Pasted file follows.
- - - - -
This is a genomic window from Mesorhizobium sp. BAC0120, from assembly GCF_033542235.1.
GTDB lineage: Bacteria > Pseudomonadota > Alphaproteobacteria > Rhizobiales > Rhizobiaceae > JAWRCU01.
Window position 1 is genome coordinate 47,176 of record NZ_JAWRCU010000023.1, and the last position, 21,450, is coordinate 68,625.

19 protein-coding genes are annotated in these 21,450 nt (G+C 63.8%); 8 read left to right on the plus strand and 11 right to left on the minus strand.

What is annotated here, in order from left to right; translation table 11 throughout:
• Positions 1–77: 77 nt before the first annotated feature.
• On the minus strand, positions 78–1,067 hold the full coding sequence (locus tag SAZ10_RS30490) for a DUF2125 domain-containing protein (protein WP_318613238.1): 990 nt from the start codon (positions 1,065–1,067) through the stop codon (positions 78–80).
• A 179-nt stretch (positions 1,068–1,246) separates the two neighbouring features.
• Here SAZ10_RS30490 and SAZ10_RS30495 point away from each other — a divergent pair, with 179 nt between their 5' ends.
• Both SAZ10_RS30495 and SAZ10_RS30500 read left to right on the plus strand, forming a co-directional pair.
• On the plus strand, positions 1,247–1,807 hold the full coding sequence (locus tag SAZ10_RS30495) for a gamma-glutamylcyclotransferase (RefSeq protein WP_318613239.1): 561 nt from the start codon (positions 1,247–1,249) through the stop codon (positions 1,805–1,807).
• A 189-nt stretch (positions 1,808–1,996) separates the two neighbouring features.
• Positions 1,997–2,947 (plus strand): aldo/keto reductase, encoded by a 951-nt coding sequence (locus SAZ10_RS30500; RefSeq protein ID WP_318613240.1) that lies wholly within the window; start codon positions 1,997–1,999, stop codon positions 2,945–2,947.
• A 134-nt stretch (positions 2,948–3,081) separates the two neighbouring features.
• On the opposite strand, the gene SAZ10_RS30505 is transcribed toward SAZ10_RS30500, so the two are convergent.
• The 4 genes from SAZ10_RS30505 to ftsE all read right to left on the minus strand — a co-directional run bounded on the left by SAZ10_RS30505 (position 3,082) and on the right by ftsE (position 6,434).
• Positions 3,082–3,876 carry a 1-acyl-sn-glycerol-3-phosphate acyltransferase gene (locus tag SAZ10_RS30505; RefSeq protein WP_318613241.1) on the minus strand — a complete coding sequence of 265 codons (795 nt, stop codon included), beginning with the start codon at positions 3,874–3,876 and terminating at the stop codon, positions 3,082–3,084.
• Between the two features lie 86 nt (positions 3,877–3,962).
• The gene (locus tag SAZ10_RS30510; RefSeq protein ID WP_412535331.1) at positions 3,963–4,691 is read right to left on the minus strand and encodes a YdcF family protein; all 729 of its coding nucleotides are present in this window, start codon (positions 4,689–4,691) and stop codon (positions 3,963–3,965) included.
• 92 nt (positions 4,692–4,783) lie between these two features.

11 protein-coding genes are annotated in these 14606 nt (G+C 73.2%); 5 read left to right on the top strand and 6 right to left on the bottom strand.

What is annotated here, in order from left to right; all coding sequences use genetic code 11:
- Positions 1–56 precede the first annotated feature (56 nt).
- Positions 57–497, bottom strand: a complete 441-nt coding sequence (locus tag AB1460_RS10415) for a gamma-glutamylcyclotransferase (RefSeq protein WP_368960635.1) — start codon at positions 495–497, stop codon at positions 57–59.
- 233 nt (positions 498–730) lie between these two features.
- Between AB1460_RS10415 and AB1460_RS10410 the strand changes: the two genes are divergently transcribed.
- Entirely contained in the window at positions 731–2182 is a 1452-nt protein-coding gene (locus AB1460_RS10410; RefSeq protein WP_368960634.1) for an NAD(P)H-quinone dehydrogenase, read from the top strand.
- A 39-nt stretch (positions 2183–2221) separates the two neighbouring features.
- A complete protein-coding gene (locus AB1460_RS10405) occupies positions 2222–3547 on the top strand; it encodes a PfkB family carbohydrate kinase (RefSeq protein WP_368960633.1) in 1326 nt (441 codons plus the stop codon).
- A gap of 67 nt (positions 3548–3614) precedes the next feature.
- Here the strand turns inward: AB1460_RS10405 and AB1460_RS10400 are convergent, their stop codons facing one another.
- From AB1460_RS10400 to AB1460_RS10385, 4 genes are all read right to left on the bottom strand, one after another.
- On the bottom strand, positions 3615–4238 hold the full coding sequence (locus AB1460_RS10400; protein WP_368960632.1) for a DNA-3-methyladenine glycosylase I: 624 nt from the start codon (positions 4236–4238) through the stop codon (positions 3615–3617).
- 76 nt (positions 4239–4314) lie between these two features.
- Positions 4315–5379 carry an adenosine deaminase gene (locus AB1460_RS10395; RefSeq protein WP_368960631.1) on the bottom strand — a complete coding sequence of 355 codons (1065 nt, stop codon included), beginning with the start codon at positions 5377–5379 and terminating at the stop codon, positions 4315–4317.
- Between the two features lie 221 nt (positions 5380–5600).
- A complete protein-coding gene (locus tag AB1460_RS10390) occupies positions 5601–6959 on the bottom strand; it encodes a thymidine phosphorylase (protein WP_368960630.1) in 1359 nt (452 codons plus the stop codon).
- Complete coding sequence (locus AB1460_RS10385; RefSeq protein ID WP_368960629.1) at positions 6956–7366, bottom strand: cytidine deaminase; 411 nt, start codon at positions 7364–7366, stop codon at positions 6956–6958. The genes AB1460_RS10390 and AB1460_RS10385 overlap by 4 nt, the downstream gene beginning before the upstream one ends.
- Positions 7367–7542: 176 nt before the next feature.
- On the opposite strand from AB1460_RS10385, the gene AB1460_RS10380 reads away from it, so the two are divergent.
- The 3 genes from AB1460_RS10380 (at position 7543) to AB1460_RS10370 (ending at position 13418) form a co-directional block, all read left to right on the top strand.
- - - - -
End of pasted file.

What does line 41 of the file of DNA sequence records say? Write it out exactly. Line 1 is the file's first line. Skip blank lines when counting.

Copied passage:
- The 3 genes from AB1460_RS10380 (at position 7543) to AB1460_RS10370 (ending at position 13418) form a co-directional block, all read left to right on the top strand.